Microsoft's coronavirus tracker map

The Microsoft Bing team has launched a web portal for tracking coronavirus (COVID-19) infections across the globe. The users can get the latest updates on the total number of people infected by the virus and also the total number of deaths both globally and country wise.

“Lots of Bing folks worked (from home) this past week to create a mapping and authoritative news resource for COVID19 info,” said Michael Schechter, General Manager for Bing Growth and Distribution at Microsoft.

Coronavirus latest updates

The website accessible at, is a basic tracker. It updates us with the daily statistics regarding the coronavirus across the globe.

To makes the data more and more precise the data is being aggregated from authoritative sources only like the World Health Organization (WHO), the US Centers for Disease Control and Prevention (CDC), and the European Centre for Disease Prevention and Control (ECDC).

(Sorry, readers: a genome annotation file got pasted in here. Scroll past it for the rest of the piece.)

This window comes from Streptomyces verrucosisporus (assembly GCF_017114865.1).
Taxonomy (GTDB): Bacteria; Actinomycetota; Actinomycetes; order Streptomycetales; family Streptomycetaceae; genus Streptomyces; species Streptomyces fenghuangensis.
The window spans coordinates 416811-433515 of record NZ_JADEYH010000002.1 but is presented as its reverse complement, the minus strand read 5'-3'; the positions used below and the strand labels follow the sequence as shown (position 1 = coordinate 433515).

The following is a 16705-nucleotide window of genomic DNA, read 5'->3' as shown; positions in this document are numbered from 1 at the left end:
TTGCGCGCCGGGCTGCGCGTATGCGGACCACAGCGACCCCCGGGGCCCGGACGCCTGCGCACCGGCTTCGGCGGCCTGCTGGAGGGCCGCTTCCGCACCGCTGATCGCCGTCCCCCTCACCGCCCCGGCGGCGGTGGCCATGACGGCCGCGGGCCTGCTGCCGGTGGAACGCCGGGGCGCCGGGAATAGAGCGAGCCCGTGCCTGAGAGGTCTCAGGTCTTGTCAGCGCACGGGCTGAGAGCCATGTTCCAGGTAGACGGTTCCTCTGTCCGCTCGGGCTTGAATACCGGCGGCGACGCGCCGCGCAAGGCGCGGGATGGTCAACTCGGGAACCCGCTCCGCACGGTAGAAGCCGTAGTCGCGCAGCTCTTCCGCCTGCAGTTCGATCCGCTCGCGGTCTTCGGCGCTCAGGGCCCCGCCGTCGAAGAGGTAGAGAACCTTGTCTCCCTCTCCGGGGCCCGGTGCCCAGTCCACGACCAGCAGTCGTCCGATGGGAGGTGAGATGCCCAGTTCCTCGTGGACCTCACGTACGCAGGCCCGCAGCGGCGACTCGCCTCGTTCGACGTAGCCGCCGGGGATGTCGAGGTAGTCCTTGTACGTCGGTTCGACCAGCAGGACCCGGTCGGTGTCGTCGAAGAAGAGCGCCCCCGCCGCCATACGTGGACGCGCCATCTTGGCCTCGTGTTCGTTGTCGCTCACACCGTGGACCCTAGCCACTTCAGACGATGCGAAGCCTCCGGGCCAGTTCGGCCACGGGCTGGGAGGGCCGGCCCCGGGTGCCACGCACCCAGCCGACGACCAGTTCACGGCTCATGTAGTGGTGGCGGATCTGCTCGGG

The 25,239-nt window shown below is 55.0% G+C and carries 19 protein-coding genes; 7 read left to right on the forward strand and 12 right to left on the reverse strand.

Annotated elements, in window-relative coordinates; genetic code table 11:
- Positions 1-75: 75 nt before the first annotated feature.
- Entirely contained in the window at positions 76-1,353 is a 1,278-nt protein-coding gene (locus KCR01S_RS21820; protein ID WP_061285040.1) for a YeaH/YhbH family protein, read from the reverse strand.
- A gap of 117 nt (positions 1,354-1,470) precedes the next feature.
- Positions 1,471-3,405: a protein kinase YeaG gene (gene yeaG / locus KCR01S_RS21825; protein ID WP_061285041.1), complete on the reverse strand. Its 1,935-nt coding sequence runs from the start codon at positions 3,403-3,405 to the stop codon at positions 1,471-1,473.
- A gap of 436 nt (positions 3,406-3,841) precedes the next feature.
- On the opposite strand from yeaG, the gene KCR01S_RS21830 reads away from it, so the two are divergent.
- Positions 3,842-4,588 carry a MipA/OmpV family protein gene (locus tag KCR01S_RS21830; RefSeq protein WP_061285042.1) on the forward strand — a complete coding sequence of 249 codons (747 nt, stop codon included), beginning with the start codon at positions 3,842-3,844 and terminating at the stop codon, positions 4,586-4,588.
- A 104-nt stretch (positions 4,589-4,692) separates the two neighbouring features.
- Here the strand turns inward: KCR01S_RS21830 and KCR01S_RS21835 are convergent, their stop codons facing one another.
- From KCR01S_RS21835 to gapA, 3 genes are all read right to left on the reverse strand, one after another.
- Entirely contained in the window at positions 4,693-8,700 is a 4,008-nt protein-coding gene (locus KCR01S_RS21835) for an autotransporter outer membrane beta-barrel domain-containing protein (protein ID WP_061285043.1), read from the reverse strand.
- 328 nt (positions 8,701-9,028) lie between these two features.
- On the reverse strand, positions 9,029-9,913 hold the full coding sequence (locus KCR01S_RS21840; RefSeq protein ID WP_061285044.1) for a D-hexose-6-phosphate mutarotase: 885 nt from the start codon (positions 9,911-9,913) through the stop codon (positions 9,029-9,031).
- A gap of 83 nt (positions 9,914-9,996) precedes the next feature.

Users can click countries or US states on the map and see the latest infection stats, along with the latest COVID-19 news coverage for that specific country or state.

Microsoft announced the website, two days after President Trump said Google began working on COVID-19-related portal for US citizens.

According to reports, Google’s websites will be more than just an infection tracker and news portal, and will also include information on COVID-19 symptoms, risks associated with the disease, and info on local testing centers.

Google’s website is being built by Verily, a subsidiary of Alphabet focused on healthcare services. More than 1,700 engineers are currently working on the site, President Trump said.

The COVID-19 outbreak, which started in late December 2019 in China, has now infected more than 273,000 people and killed nearly 11,300. The number of coronavirus patients in India are now approaching to 250, with Maharashtra reporting the highest tally followed by Kerala.

WHO already has officially declared COVID-19 a global pandemic. The last time when a global pandemic was declared was in 2009, for the H1N1 influenza virus.


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